The lights are out. Raines and I are snuggling in bed. I sneeze. In the semi-darkness, I can see Raines put his finger up to his lips, very seriously.
“Shh!” he says. Then smirks.
I start giggling. I feel like I’m in church and have just been shushed by the church lady. Raines, somehow, gets the joke. Or at least that it was a joke. His.
A few weeks ago, we were taking a shower. Or about to. I always turn the water on to full heat to warm it up, then back it down to a temperature we both can stand.
Mike is not allowed in — he likes it too cold for both Raines and I. “UUNNNGGHAAA!” whimpers Mike. “Too hot! Too hot!”, followed by the sound of Mike’s feet running away.
In any case, for one such shower, I was a distracted. Raines and I were getting in, and I swatted absentmindedly at the temperature dial. Our shower always takes a minute to adjust, and Raines charged forward. The little man was hit with a split second of scalding water, followed by several seconds of ice cold water. “AUGGGGHHHHHH” yells Raines, running from the spray. I wasn’t far behind him, and was also screaming from a cold blast that had touched my arm. We both managed to run out of the freezing spray, knocking into each other, the door, and finally, the far wall of the shower. We stood there for a second, frozen in shock, when our eyes met. We cracked up. We were both doubled over, laughing as hard as we could. “WHOA” said Raines, when he finally caught his breath. “COLD!“
Laughing along with my 2-year old? Like we are old buddies? Wow. That is such an unexpected perk of motherhood. But it happens all of the time. There are countless little moments like these, shared jokes, winks, and smirks passed between us…I’m just in awe. He’s TWO. A two-year-old. Who’s funny in more than a “guess what my two-year-old said today!” kind of a way. I’m finding that he is, really and truly…funny. In an exactly-my-kind-of-humor kind of way.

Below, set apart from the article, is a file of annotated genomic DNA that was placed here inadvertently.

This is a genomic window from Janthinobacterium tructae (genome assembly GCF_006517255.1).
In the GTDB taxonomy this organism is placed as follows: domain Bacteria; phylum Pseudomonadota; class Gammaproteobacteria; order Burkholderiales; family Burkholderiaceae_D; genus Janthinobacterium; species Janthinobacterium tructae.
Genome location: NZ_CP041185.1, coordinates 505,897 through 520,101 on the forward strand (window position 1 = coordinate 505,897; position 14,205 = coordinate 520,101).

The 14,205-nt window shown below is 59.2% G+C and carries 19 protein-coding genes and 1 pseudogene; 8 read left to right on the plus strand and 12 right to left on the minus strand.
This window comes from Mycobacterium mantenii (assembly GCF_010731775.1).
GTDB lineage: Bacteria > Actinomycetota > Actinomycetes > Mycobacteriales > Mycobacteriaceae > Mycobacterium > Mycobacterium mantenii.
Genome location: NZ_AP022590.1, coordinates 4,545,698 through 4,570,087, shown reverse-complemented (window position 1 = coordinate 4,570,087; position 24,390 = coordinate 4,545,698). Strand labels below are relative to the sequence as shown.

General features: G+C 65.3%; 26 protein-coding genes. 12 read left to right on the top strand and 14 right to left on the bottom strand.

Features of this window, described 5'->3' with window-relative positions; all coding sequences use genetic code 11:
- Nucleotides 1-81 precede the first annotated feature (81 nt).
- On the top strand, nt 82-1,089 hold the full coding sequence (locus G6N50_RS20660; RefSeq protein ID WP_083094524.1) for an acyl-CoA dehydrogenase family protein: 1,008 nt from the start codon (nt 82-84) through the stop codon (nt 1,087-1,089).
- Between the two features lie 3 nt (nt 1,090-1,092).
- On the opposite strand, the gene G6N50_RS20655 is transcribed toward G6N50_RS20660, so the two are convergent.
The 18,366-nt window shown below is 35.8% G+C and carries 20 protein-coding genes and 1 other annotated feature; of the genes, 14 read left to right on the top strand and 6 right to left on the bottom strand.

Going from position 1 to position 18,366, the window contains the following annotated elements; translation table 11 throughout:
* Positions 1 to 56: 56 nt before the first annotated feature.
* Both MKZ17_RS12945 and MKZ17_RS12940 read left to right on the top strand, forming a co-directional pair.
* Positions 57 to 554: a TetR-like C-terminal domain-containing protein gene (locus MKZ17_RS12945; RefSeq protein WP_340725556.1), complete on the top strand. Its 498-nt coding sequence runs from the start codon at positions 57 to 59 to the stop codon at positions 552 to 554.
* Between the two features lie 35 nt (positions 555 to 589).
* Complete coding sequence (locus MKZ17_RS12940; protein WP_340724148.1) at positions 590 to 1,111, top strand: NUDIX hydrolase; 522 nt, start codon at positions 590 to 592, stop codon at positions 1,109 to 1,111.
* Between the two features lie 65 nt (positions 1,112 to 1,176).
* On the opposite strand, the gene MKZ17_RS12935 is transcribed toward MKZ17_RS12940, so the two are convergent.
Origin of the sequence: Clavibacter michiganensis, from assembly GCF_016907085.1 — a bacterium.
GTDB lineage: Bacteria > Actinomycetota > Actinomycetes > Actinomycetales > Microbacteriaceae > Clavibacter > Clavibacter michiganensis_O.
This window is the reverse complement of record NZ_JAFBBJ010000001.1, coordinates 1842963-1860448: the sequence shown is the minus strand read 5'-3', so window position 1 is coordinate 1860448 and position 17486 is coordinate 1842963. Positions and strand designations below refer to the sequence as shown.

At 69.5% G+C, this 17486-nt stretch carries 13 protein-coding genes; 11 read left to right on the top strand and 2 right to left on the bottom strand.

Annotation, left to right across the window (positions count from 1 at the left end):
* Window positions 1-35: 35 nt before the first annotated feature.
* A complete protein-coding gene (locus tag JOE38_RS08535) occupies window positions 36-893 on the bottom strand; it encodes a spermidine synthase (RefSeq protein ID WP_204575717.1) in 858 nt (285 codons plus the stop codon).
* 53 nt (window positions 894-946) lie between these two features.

But I guess that it isn’t surprising, when I think about it. I know virtually everything about him. I know what scares him, what frustrates him, what he likes, what he doesn’t like. I know his emotions better than he knows them himself. I know what he’s capable of, and I know how to listen to his cues about what he’s not capable of. I know how to soothe him, how to make him upset, how to relax him, how to make him laugh. And, as it seems, he is also getting to know me.
I think that the heart of humor, of shared jokes — is a certain knowledge. This knowledge of another person that runs so deep, you don’t even have to think about it. Something happens, and you know instinctively how the other person feels, and not only that they will think it’s funny, but why they think it’s funny. And with loved ones, especially family where there’s so much shared history….it just becomes part of you. I know I find “guy movies” like Wedding Crashers or The Hangover SO HYSTERICALLY FUNNY partly because Mike (and who he is) is so much a part of me. Is humor just another way of empathizing?
Raines was having a tough time waking up from his nap. We rocked for a while, read a book, then ventured out onto the porch. He had some toys, but was still a bit whiny and generally unhappy with life at the moment. I cut open a peach, and offered him half. He took it, grumpily. We ate our peaches in silence. Then I caught his eye: “Cheers“, I said, holding out my peach half. He got the joke right away. “Cheers!” he responded, his eyes glowing, touching his peach to mine. I winked. He smirked, then giggled.
We have a million of these stories, Raines and I. Already. I think about what my mother must know about me. How many little bits and pieces of memories, of shared jokes, she must have of me, tucked away somewhere. She certainly has more than I do. Raines’ real long-term memory is just developing. So these jokes already between us will, eventually, only be remembered by me. It makes me a little sad…but I do realize that he and I still have a million more stories and jokes to share — increasing, really, as he grows.
I guess the most comforting thought that I’m left with is when I think of my own mother. I know she finds my sister and I two of the funniest people in the world. Based, I suspect, on our own years of shared memories and little jokes. But the truly comforting thought is this: I think my mother is also one of the funniest people in the world.
I know my sister will agree.
ps. Dad, you’re up there, too.